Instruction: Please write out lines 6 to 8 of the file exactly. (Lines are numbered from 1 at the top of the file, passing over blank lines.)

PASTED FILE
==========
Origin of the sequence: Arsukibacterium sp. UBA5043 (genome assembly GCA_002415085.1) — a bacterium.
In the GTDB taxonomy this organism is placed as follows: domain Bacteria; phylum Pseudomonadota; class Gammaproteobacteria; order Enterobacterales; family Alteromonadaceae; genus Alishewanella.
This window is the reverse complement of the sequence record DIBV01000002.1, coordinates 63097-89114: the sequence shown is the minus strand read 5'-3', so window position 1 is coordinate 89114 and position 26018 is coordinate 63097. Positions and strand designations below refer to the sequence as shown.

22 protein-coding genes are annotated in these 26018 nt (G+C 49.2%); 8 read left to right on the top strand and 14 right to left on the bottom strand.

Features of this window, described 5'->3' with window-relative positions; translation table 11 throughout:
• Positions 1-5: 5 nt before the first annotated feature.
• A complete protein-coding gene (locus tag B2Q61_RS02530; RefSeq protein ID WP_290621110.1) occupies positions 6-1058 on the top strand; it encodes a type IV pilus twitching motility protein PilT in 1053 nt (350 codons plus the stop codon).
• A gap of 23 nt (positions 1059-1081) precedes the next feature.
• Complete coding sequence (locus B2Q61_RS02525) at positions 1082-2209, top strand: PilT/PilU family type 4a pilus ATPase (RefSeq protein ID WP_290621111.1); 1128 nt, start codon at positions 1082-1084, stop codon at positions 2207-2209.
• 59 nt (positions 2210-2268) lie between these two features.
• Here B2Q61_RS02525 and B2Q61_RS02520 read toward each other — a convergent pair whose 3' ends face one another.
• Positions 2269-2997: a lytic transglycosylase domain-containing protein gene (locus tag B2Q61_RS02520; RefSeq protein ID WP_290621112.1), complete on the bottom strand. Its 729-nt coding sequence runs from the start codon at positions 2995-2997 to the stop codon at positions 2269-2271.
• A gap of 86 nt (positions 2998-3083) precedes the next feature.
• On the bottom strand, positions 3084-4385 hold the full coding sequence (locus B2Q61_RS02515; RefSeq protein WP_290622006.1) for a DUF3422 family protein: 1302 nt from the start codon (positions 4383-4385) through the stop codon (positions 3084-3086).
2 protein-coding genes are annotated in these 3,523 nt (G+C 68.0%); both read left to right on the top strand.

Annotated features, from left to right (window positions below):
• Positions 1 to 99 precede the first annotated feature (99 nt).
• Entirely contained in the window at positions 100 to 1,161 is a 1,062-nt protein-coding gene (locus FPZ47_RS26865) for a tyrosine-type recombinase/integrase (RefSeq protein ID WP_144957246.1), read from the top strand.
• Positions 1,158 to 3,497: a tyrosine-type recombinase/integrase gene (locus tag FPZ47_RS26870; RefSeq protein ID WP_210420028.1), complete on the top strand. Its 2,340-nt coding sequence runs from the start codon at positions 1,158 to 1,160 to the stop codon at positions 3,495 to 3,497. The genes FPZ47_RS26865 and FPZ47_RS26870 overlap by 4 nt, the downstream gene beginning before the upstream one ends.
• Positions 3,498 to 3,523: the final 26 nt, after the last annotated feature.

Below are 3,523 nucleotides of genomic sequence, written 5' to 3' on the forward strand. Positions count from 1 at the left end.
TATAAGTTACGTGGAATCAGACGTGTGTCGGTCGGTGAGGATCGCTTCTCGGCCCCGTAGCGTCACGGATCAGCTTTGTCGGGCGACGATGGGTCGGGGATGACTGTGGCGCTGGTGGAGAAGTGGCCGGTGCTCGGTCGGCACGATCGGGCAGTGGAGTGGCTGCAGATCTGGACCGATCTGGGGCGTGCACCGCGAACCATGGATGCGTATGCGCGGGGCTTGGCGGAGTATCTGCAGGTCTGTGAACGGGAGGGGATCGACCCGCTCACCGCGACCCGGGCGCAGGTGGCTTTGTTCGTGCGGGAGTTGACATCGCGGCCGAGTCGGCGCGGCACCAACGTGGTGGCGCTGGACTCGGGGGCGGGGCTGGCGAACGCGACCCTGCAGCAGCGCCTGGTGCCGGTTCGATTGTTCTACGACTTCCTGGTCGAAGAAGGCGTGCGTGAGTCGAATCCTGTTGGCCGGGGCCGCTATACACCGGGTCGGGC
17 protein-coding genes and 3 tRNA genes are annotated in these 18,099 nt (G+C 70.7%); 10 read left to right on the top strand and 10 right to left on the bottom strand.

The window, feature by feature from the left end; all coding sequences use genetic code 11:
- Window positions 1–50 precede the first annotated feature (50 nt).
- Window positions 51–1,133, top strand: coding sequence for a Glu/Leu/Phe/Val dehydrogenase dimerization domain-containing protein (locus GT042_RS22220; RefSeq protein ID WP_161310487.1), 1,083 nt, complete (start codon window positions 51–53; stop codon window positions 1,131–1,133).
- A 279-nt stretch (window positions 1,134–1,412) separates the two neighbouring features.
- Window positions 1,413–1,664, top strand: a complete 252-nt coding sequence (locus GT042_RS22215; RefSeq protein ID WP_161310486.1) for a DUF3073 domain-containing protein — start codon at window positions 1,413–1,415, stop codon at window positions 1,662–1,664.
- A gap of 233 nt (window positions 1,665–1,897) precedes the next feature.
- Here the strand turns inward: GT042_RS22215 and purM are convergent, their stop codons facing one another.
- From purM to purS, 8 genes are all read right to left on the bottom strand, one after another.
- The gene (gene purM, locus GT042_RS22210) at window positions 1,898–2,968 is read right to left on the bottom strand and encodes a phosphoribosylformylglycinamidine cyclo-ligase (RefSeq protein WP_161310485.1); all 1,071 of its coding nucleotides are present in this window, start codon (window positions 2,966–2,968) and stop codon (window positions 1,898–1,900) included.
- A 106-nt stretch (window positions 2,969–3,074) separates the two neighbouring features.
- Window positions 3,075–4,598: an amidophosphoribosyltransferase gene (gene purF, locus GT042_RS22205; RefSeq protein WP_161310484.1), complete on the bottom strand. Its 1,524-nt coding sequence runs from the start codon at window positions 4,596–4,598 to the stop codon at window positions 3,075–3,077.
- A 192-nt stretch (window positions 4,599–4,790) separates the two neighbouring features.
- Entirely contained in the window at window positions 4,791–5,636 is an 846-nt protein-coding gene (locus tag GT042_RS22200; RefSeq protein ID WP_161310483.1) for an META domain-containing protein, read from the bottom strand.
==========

• Positions 1-5: 5 nt before the first annotated feature.
• A complete protein-coding gene (locus tag B2Q61_RS02530; RefSeq protein ID WP_290621110.1) occupies positions 6-1058 on the top strand; it encodes a type IV pilus twitching motility protein PilT in 1053 nt (350 codons plus the stop codon).
• A gap of 23 nt (positions 1059-1081) precedes the next feature.